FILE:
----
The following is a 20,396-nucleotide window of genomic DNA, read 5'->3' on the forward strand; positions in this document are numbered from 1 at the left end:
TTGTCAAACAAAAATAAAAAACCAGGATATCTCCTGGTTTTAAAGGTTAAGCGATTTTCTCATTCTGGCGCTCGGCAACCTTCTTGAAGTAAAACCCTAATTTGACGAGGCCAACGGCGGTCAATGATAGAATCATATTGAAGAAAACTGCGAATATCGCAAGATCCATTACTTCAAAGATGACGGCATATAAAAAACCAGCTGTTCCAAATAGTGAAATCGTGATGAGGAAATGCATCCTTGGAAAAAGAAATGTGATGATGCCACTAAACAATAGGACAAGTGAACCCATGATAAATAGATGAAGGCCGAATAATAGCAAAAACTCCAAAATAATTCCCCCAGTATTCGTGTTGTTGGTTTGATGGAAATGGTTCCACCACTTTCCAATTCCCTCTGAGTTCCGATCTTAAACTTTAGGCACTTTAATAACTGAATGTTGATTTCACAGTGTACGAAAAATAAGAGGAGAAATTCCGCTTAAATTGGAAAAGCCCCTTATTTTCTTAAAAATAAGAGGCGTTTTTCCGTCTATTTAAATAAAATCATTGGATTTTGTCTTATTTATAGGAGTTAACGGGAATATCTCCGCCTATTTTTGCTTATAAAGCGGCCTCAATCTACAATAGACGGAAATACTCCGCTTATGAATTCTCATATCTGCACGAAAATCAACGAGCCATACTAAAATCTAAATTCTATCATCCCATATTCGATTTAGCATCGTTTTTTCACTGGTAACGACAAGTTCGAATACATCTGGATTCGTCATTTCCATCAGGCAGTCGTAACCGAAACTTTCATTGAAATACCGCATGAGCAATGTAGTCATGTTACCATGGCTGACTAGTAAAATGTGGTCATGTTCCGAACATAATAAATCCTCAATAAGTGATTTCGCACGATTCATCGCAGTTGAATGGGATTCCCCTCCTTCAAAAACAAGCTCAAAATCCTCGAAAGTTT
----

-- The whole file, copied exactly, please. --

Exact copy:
The following is a 20,396-nucleotide window of genomic DNA, read 5'->3' on the forward strand; positions in this document are numbered from 1 at the left end:
TTGTCAAACAAAAATAAAAAACCAGGATATCTCCTGGTTTTAAAGGTTAAGCGATTTTCTCATTCTGGCGCTCGGCAACCTTCTTGAAGTAAAACCCTAATTTGACGAGGCCAACGGCGGTCAATGATAGAATCATATTGAAGAAAACTGCGAATATCGCAAGATCCATTACTTCAAAGATGACGGCATATAAAAAACCAGCTGTTCCAAATAGTGAAATCGTGATGAGGAAATGCATCCTTGGAAAAAGAAATGTGATGATGCCACTAAACAATAGGACAAGTGAACCCATGATAAATAGATGAAGGCCGAATAATAGCAAAAACTCCAAAATAATTCCCCCAGTATTCGTGTTGTTGGTTTGATGGAAATGGTTCCACCACTTTCCAATTCCCTCTGAGTTCCGATCTTAAACTTTAGGCACTTTAATAACTGAATGTTGATTTCACAGTGTACGAAAAATAAGAGGAGAAATTCCGCTTAAATTGGAAAAGCCCCTTATTTTCTTAAAAATAAGAGGCGTTTTTCCGTCTATTTAAATAAAATCATTGGATTTTGTCTTATTTATAGGAGTTAACGGGAATATCTCCGCCTATTTTTGCTTATAAAGCGGCCTCAATCTACAATAGACGGAAATACTCCGCTTATGAATTCTCATATCTGCACGAAAATCAACGAGCCATACTAAAATCTAAATTCTATCATCCCATATTCGATTTAGCATCGTTTTTTCACTGGTAACGACAAGTTCGAATACATCTGGATTCGTCATTTCCATCAGGCAGTCGTAACCGAAACTTTCATTGAAATACCGCATGAGCAATGTAGTCATGTTACCATGGCTGACTAGTAAAATGTGGTCATGTTCCGAACATAATAAATCCTCAATAAGTGATTTCGCACGATTCATCGCAGTTGAATGGGATTCCCCTCCTTCAAAAACAAGCTCAAAATCCTCGAAAGTTT